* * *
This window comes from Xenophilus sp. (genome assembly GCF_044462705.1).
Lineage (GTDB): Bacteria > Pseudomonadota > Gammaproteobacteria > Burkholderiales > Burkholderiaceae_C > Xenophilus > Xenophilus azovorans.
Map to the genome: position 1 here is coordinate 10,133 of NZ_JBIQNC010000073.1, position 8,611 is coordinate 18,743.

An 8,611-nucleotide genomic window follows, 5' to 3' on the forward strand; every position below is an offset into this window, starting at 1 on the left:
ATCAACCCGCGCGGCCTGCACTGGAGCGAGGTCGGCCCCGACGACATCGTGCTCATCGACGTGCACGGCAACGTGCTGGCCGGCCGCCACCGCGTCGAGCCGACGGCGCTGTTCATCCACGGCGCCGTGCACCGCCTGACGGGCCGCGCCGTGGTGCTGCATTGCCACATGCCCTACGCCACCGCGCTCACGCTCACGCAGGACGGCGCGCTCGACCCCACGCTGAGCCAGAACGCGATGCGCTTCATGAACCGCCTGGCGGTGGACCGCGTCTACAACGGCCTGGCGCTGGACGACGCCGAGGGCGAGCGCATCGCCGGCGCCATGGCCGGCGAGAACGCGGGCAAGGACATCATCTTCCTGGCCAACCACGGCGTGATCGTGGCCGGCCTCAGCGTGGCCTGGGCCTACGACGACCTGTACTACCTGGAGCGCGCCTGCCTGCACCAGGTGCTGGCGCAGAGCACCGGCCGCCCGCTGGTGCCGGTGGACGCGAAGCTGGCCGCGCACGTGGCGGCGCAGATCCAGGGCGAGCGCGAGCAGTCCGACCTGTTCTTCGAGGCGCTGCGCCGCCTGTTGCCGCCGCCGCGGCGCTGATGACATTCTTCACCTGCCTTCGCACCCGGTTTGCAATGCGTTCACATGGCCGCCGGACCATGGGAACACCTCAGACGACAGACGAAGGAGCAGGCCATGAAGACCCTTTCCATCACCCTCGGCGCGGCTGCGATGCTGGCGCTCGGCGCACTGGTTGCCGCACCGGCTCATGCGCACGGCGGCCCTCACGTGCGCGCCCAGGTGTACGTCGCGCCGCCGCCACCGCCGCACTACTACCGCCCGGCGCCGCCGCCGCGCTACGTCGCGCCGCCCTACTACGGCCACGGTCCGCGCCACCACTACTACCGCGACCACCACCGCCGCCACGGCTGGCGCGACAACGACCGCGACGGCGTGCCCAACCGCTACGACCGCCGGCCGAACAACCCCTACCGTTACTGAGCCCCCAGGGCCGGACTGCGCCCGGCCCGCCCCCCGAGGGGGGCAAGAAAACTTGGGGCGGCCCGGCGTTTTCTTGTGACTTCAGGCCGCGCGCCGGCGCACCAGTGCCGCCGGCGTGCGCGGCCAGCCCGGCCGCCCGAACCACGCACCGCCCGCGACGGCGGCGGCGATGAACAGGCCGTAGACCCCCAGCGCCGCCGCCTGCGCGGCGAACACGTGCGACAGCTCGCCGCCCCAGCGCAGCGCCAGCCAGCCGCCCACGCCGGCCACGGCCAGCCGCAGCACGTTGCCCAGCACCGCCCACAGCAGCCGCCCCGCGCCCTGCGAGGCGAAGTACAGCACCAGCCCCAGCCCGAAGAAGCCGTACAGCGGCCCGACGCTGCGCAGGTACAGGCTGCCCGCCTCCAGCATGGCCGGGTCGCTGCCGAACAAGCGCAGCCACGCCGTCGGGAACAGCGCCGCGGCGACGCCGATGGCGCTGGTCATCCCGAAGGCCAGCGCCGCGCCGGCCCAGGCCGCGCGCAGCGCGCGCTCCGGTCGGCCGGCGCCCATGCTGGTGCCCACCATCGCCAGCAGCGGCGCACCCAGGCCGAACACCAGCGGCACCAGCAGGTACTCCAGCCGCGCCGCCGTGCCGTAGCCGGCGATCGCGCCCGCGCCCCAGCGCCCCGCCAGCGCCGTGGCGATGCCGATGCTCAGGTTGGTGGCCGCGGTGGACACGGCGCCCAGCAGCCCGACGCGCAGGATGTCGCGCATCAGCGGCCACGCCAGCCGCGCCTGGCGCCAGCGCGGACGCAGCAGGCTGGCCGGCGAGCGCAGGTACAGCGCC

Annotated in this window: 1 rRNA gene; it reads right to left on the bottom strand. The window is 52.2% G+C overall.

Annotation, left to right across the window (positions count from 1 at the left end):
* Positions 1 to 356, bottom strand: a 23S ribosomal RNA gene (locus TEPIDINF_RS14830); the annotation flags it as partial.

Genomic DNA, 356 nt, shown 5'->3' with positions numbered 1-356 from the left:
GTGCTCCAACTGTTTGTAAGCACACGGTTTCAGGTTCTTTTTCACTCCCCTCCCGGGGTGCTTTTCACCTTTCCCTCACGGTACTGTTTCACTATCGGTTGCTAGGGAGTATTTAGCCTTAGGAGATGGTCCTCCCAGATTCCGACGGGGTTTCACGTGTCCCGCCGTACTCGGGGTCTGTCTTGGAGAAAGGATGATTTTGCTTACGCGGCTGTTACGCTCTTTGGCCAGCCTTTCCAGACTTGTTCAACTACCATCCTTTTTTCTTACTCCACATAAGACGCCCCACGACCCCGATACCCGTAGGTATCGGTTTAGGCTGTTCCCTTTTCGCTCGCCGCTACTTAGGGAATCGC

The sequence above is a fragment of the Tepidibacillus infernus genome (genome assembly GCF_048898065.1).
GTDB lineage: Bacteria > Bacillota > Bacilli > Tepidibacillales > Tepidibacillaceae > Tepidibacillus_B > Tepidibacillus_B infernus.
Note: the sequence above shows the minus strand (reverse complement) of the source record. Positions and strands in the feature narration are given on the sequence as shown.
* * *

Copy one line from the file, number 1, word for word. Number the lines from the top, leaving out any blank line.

This window comes from Xenophilus sp. (genome assembly GCF_044462705.1).